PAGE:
Richard and Brenda Miles’ attorney said they vigorously deny the accusations.
“There’s no truth to these allegations. The Miles did not abuse these children or anyone else,” Jim Jardine told FOX 13 on Wednesday. “To do so would be out of their values, their belief system and their character.”
Jardine said Bountiful police investigated the crime in the 1980s when the accusations were first leveled and concluded there was nothing to it. Within hours of the lawsuit being filed, Jardine filed a motion to dismiss with the U.S. District Court in Salt Lake City.
He suggested the children were given “false memories” by a therapist.
“These allegations were investigated in the 1980s by three different law enforcement agencies who found no evidence of any child sex abuse ring in Bountiful and filed no charges against my clients,” Jardine said.
In their own statement released through their attorney, the Miles’ said they would defend themselves.
“While it pains us to engage in litigation with former neighbors, especially individuals who have so clearly faced significant challenges in life, with the lawsuit they have filed, we are left with no choice but to defend ourselves in the court of law and in the court of public opinion. The allegations against us are false. While we feel deep sadness and concern for these individuals, any abuse they suffered did not involve us,” they said in the statement.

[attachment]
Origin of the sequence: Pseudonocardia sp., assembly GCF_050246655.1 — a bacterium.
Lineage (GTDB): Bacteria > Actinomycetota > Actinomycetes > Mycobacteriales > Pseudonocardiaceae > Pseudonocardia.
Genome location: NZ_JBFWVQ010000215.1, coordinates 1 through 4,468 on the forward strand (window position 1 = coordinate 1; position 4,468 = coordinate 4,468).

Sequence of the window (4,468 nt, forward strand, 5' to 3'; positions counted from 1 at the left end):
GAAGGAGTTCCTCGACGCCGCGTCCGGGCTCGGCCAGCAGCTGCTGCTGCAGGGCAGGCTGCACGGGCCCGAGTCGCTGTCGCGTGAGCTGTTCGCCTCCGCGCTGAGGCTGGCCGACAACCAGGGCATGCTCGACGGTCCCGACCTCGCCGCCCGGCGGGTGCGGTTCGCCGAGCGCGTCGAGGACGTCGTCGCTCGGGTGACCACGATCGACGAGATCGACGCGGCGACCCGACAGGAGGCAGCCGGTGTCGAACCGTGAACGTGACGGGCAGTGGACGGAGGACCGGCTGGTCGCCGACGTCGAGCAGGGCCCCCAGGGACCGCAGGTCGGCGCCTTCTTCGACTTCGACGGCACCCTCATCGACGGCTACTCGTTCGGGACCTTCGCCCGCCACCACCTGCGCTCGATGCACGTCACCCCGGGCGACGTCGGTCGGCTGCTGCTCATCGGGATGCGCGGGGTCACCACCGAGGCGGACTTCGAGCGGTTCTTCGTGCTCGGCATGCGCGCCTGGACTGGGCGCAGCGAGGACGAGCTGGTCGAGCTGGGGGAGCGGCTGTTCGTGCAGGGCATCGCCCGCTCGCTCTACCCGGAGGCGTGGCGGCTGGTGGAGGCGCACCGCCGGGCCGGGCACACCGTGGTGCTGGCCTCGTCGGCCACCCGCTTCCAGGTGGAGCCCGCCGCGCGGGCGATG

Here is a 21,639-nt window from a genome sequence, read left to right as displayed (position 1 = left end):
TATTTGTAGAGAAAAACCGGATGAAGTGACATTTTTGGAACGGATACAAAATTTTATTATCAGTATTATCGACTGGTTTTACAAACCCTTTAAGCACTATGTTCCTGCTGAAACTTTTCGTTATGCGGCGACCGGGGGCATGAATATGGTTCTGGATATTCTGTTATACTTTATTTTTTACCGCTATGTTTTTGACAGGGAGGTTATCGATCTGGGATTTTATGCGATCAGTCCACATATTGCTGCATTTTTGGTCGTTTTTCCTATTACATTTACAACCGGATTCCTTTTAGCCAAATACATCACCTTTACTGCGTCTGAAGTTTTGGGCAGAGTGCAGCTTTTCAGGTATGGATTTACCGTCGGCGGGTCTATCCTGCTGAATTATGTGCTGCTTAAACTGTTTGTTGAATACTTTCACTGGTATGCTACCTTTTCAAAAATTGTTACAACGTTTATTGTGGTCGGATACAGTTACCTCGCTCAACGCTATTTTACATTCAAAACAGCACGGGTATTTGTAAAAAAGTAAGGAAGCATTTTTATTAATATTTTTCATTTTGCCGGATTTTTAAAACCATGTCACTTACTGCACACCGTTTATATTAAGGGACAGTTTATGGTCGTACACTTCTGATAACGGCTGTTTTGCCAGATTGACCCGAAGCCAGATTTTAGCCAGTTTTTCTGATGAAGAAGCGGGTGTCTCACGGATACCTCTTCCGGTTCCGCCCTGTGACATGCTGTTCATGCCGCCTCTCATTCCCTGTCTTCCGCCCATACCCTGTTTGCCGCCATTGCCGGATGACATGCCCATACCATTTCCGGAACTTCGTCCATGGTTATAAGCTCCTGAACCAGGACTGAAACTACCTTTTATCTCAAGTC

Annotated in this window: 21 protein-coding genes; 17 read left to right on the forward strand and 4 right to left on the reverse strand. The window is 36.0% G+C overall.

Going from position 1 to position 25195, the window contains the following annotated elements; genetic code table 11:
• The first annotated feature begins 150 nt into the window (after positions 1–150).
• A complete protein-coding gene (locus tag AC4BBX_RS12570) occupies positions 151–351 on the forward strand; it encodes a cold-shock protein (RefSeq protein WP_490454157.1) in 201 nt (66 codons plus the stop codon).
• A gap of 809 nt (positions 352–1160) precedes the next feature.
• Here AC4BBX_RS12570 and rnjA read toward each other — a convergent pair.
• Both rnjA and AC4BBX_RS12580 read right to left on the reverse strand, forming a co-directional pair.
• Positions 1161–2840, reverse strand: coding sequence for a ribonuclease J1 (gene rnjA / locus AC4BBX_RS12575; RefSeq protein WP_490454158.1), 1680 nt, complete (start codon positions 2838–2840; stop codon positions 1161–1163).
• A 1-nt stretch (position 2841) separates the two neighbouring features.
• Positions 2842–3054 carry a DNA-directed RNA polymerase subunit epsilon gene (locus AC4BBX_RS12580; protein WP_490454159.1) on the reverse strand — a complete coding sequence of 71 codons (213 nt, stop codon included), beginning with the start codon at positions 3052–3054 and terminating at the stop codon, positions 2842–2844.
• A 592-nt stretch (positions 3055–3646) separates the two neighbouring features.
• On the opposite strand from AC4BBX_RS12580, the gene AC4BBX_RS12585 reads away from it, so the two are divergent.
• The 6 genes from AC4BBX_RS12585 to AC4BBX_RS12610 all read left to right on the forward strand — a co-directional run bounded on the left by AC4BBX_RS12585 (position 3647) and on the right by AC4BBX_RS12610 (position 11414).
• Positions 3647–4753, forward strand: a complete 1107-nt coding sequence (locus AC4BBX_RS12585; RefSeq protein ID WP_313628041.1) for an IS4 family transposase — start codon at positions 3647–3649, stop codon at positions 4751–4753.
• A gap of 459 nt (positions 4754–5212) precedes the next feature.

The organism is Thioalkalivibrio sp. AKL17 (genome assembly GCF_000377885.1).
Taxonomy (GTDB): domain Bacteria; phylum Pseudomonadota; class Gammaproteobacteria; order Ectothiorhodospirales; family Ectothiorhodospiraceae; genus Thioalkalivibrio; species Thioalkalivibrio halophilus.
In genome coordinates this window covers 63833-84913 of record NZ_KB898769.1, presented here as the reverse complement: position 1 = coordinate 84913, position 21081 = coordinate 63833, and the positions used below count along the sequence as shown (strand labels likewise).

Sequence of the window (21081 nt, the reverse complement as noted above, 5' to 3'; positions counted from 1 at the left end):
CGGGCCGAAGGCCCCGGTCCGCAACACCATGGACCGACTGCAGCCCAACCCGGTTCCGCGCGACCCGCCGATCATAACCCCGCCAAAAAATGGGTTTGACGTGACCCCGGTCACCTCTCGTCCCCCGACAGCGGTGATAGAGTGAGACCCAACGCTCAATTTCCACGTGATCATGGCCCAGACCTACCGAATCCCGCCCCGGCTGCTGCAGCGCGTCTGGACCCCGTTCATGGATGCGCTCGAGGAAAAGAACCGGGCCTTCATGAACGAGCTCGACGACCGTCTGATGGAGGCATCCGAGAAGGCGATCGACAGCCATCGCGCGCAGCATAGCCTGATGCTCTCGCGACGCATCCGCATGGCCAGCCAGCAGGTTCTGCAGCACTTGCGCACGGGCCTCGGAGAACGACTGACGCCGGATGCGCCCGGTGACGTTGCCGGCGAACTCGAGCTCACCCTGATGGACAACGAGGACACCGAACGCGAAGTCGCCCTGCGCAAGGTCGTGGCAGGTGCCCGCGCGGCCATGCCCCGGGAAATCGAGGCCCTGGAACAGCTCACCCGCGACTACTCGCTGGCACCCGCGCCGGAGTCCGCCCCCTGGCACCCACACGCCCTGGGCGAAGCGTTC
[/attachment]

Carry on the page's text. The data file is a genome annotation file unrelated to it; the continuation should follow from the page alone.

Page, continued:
The lawsuit does not name the LDS Church itself nor anyone else. Vernon told FOX 13 he reserved the right to amend the lawsuit later to include others. That could include LDS Church President Russell M. Nelson.
“We believe there will be additional evidence to show this person along with other people worked in tandem with the defendants to basically cover up the crime of the sexual assaults, the sexual abuse,” Vernon said.
Vernon has specialized in clergy abuse lawsuits. Most recently, he has represented McKenna Denson in her high profile lawsuit against the LDS Church alleging rape in the 1980s at the Missionary Training Center. He has also sued the LDS Church over allegations of sexual abuse of Native American children and Boy Scouts.
The lawsuit was filed in U.S. District Court in Salt Lake City on Wednesday. It seeks unspecified damages.
The LDS Church released a statement on Wednesday in response to inquiries from FOX 13 and others about the lawsuit.
“Protecting and nurturing children is important to The Church of Jesus Christ of Latter-day Saints, and we handle issues of this nature with the utmost seriousness. These allegations of interference or coverup are baseless and offensive. Law enforcement investigated this matter in the 1980s and took no action against the Church or its leaders. We will continue to act responsibly and appropriately in addressing these matters,” the church said.
Jane Doe 3 said she wants justice through the courts.
“Their lives and comfort, whatever, it’s not more important than me and my whole life has been pretty difficult and I know it stems from the abuse that should never have been allowed to happen,” she said.